'Maiden Cervix' or Cervical Incompetence

A maiden mare (one that has not been bred before) may suffer from cervical incompetence or ‘maiden cervix’.  After mating, the cervix is so tightly closed that any excess seminal fluid cannot drain away properly. The retained fluid causes an inflammatory reaction and if untreated, creates an overly acidic environment which soon evolves into a full blown infection. Mares with the condition are commonly treated with antibiotics when they are mated and a uterine lavage (internal cleanse) is also administered post mating to try to prevent the infection setting in. The vet may also administer Oxytocin, a hormone which promotes uterine contractions, which helps the mare's body clear the problematic foreign material.

Vesicovaginal Reflux or Urine Pooling

A poorly conformed reproductive tract or structural changes to the tract caused by loss of muscle tone after multiple foaling’s can result in retention of urine in the vagina. This condition can result in reduced conception rates due to an overly acidic environment, formation of scar tissue in the vagina and/or inflammation. Treatment of this condition will depend very much on the underlying cause.  If the problem is mild and caught early enough the urine can be removed and the mare’s body condition improved, which will in turn help to increase muscle tone and prevent the condition occurring in the future. In other cases, uterine lavage may be necessary and the use of drugs to improve the muscle tone may also be required.

Diseases

There are a whole range of diseases that can impact upon horse breeding which you will become familiar with throughout your studies in this course.

Bacterial Endometritis

Infectious endometritis can occur when the external physical barriers to the uterus are compromised, which may break down over time as part of the natural ageing process or as a result of repeated infections. The most common bacteria that cause a problem are Strep. equi zooepidemicus (the most common), E. coli, Pseudomonas aeruginosa, and Klebsiella pneumonia. Infection causes scarring of the uterine lining and adhesions to form, which prevents conception and will cause eventual infertility. This condition is treated with appropriate antibiotics both before and after mating. One of the drawbacks of regular antibiotic use is the fact that the antibiotic will kill both good and bad bacteria, leaving the mare without any natural protection against further bacterial or fungal infection.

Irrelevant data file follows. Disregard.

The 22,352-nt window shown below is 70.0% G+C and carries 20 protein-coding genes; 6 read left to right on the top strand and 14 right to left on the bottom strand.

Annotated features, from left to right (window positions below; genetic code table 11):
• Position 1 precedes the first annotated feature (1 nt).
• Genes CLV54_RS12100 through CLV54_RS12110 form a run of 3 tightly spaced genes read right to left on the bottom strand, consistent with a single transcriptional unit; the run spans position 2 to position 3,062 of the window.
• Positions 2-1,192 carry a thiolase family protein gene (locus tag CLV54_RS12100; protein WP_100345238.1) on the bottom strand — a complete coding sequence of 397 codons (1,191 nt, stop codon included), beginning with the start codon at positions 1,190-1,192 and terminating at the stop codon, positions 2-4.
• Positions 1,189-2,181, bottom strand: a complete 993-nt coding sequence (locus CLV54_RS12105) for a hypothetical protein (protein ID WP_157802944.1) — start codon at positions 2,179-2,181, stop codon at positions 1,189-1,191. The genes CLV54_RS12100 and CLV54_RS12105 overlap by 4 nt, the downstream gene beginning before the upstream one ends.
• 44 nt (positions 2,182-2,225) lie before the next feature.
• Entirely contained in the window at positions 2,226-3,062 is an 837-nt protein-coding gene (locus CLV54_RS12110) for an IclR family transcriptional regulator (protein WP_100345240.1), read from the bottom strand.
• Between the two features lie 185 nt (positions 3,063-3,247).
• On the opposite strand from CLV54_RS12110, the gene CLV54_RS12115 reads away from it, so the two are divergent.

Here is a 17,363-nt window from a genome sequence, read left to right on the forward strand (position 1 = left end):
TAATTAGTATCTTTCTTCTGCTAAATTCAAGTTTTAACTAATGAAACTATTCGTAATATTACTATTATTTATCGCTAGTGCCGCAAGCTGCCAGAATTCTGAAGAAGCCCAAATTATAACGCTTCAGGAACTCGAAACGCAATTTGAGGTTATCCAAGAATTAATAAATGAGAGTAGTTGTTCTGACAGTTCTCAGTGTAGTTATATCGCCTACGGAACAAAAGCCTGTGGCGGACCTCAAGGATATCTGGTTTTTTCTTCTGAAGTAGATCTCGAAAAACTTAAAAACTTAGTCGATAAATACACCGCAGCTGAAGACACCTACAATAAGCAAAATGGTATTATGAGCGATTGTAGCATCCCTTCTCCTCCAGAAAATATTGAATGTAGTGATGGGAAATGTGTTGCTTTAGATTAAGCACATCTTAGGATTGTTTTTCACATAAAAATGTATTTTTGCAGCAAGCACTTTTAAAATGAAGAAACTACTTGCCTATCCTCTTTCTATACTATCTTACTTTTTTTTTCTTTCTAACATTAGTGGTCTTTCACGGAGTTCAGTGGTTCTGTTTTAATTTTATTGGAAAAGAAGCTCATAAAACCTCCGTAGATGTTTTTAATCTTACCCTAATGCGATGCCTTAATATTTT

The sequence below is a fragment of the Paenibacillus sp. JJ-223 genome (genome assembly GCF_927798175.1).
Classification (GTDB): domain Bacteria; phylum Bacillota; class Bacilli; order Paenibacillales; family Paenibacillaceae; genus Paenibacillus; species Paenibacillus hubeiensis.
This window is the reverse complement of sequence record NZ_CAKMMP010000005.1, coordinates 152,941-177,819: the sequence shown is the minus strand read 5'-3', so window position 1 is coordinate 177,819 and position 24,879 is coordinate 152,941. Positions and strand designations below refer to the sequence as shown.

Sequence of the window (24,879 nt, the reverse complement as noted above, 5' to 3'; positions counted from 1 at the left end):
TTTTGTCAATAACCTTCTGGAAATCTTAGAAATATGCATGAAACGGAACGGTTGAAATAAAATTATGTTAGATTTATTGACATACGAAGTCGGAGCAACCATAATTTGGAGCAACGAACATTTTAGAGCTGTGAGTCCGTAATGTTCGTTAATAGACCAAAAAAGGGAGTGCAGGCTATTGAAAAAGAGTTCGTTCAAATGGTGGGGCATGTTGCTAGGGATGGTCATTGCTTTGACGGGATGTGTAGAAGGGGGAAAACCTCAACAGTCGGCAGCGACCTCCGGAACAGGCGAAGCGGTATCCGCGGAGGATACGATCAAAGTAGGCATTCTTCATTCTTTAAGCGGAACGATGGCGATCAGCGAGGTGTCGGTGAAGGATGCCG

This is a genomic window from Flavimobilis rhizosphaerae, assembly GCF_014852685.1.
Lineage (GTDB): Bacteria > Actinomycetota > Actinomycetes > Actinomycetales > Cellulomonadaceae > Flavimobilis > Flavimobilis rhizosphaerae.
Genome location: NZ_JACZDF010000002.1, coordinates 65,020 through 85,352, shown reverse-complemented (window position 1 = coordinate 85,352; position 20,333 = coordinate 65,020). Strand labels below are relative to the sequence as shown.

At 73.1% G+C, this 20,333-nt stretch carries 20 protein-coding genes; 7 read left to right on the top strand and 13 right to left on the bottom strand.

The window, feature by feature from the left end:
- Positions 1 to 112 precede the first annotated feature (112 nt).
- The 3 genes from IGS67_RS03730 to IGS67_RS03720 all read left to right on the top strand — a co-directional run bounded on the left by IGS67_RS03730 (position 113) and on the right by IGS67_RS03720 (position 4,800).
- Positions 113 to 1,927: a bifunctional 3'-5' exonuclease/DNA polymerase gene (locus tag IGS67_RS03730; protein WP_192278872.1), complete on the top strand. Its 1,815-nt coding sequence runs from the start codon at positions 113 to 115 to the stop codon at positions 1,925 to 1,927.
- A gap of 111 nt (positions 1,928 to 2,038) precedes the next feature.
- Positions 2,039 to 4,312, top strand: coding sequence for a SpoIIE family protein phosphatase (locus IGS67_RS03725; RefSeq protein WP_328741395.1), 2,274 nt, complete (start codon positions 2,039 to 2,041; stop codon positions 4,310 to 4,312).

Fungal Endometritis

The most common fungi that cause fungal endometritis include the Candida (yeast) family and the Aspergillus (mould) family.  Both of these fungi proliferate when the mare’s immune system has been weakened after prolonged antibiotic use. Fungal endometritis can be passed between stallions and mares, and unfortunately there is no specific cure. Management of fungal endometritis relies primarily on reducing the numbers of fungi via uterine lavage with appropriate anti-fungal agents.

Mating Induced Endometritis

Some mares may suffer inflammation and subsequent bacterial/fungal infection as a direct result of mating. There are management issues that can help prevent breeding induced endometritis; mares that are bred on their foal heat are more likely to develop subsequent infection, perhaps due to the stress and strain of the recent foaling.  Multiple attempts at breeding in a single oestrus period are also known to increase the chances of endometritis. This condition is treated in a similar way to ‘Maiden Cervix’, as fluid retention is generally thought to be the main cause of the problem.

Contagious Equine Metritis (CEM)

This type of sexually transmitted metritis is caused by the organism Taylorella equigenitalis, which can survive on the stallions external genitalia and in the vagina and clitoris of the mare for extended periods of time. Transmission is via direct sexual contact or via infected semen that is used for AI. Infected stallions often do not present any clinical signs of infection.  Mares are likely to suffer from a thick vaginal discharge and inflammation of the reproductive tract approximately a week after infection.  Their oestrus cycles may also be adversely affected.  In many countries CEM is a notifiable disease and the appropriate authorities must be informed of any suspected or confirmed outbreaks. Infection is confirmed by swabbing the mare and then appropriate treatment can be given. Infected mares should not be used for breeding until the infection has been treated and successfully cleared up.

Equine Viral Arteritis (EVA)